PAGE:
Daylife/AP Photo used by permission
Citigroup has been given the go-ahead by the US treasury to repay its $20bn of government bailout money, a day after President Barack Obama accused Wall Street institutions of handing back funds simply in order to escape curbs on multimillion dollar bonus payouts.
The US bank, which teetered on the brink of collapse at the height of the financial crisis last year, is one of the few major US banks still supported by taxpayers’ funds. Its repayment plan follows a similar move earlier this month by Bank of America, leaving Wells Fargo as the last nationwide bank yet to institute repayment.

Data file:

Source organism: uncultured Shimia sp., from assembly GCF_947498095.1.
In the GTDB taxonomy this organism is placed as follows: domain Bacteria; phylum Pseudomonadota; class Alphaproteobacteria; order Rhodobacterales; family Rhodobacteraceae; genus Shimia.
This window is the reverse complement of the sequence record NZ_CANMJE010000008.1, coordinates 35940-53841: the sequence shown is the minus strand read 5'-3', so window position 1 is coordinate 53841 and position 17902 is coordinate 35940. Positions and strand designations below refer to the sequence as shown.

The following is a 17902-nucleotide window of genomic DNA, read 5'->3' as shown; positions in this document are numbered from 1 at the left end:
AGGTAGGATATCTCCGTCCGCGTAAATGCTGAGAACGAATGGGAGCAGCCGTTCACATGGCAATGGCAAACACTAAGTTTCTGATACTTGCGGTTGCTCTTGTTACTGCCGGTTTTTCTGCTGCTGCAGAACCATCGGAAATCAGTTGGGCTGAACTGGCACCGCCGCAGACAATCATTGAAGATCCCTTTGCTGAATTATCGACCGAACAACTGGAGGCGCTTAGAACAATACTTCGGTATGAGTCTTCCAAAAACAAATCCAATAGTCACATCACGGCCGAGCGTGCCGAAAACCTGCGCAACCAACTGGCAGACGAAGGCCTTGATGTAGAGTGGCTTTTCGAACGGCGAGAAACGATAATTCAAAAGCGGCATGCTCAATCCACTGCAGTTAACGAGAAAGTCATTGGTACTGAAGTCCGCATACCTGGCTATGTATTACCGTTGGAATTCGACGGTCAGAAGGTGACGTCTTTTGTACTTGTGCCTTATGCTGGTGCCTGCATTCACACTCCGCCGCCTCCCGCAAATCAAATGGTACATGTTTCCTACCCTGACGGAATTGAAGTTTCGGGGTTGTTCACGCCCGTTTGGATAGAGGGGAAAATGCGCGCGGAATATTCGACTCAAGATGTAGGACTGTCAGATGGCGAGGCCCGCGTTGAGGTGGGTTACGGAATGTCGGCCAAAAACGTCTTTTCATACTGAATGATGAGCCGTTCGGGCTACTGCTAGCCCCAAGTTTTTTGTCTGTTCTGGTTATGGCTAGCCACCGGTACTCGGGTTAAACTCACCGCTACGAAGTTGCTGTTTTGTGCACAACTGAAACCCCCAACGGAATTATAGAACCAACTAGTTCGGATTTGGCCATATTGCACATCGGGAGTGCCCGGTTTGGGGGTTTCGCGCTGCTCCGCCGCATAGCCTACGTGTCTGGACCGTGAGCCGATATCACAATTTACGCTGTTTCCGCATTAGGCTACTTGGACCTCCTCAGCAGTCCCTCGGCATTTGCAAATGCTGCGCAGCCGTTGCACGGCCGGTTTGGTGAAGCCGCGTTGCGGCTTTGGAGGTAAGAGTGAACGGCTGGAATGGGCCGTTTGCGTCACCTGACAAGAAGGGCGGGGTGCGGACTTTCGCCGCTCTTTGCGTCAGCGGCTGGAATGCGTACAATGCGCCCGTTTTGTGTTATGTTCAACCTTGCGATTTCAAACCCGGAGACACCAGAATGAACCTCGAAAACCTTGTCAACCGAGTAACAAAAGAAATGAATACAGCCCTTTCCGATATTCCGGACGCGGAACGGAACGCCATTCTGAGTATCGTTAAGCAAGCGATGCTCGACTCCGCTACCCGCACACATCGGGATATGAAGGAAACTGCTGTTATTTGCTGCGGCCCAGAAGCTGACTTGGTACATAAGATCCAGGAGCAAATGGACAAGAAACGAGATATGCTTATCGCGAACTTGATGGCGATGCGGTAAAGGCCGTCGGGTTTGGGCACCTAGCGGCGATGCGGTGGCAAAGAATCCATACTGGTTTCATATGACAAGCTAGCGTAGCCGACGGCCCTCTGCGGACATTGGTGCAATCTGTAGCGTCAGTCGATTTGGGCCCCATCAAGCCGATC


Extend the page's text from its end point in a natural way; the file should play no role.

In total, the treasury pumped $45bn into Citigroup to prevent the bank from collapsing, although $25bn of this was converted into a 34% stake. The government, which has benefited from a 20% appreciation in Citigroup’s share price, said it will sell its shares in an “orderly fashion” over the next 12 months.
The plunge in Citigroup’s fortunes during the worst of the crisis was so severe that the bank was ejected from the blue-chip Dow Jones Industrial Average. Its share price slipped 4% on Monday as investors anticipated dilution in their holdings by Citigroup’s plan to issue a large amount of new stock.
I don’t give investment advice – though I’ve been having a good year – so, I have no suggestions about how to treat Citi’s stock issue.
I’m certainly pleased to see that taxpayers will be making 20% on our share of this TARP bailout.